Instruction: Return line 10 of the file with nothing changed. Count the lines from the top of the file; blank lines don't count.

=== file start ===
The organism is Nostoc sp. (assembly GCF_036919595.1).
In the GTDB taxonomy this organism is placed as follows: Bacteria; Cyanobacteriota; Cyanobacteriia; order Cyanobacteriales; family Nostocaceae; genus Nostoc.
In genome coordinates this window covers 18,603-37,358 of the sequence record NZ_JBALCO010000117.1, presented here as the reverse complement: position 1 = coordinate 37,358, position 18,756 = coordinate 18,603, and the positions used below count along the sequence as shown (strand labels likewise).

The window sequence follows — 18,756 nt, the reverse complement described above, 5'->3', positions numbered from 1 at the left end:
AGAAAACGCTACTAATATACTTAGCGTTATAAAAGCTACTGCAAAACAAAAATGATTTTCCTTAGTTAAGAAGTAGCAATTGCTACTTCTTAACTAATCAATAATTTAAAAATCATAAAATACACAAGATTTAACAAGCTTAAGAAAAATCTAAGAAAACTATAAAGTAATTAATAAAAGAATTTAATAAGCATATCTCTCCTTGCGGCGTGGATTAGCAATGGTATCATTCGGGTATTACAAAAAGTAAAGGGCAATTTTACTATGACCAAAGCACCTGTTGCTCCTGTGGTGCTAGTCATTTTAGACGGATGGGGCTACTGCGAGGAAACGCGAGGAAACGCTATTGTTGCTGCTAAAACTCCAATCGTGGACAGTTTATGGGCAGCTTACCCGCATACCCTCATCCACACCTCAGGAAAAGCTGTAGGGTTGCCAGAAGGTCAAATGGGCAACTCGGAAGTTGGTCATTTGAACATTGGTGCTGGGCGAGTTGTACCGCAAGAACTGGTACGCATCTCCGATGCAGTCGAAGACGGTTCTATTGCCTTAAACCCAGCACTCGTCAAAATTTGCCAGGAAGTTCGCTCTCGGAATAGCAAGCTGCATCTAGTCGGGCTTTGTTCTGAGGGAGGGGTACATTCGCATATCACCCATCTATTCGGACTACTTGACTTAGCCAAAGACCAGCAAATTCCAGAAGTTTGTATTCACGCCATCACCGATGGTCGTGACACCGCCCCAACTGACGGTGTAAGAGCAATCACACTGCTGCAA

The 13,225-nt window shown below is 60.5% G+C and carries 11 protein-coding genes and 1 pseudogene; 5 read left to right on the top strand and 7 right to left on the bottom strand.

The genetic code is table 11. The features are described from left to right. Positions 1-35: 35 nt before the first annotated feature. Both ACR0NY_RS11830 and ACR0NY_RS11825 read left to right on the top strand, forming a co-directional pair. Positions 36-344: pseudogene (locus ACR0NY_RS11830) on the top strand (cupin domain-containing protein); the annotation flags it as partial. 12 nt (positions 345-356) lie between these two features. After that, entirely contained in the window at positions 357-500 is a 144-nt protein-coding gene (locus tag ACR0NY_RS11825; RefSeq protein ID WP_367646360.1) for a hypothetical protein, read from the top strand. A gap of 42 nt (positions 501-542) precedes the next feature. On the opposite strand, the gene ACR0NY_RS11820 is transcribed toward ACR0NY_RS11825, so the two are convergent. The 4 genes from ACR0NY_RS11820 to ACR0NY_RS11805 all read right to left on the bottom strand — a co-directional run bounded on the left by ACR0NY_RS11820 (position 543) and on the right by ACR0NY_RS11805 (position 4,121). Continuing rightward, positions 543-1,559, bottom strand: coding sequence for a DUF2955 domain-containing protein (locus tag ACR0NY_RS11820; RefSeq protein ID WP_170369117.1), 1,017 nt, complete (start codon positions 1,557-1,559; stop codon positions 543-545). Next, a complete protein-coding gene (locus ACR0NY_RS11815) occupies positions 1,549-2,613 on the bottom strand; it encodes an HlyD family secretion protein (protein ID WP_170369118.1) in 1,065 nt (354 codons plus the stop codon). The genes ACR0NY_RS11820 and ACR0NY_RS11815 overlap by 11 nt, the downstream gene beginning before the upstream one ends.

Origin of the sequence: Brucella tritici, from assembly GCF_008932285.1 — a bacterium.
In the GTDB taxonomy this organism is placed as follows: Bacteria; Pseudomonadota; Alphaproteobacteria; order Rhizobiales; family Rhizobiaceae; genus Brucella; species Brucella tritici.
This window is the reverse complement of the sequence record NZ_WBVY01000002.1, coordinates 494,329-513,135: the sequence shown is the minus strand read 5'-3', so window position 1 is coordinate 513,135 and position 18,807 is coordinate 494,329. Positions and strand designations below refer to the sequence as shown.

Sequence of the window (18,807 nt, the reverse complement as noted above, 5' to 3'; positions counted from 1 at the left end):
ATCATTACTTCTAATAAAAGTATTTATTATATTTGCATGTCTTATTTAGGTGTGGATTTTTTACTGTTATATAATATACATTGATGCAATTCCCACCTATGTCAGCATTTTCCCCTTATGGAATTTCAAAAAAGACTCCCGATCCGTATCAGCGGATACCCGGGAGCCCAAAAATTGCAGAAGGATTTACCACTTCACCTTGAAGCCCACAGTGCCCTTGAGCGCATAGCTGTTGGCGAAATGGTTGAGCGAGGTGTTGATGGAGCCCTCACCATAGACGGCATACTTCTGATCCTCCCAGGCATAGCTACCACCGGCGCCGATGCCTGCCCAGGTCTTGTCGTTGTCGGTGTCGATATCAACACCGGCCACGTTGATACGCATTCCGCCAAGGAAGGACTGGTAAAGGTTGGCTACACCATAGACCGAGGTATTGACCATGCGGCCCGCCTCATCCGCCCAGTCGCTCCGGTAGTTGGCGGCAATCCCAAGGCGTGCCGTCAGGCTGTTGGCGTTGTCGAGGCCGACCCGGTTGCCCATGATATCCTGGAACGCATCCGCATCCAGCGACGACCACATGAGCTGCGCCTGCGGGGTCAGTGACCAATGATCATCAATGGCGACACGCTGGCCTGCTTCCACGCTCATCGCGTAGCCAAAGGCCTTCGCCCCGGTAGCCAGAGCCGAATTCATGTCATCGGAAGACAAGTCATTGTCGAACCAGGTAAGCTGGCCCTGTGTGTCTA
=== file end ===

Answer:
This window is the reverse complement of the sequence record NZ_WBVY01000002.1, coordinates 494,329-513,135: the sequence shown is the minus strand read 5'-3', so window position 1 is coordinate 513,135 and position 18,807 is coordinate 494,329. Positions and strand designations below refer to the sequence as shown.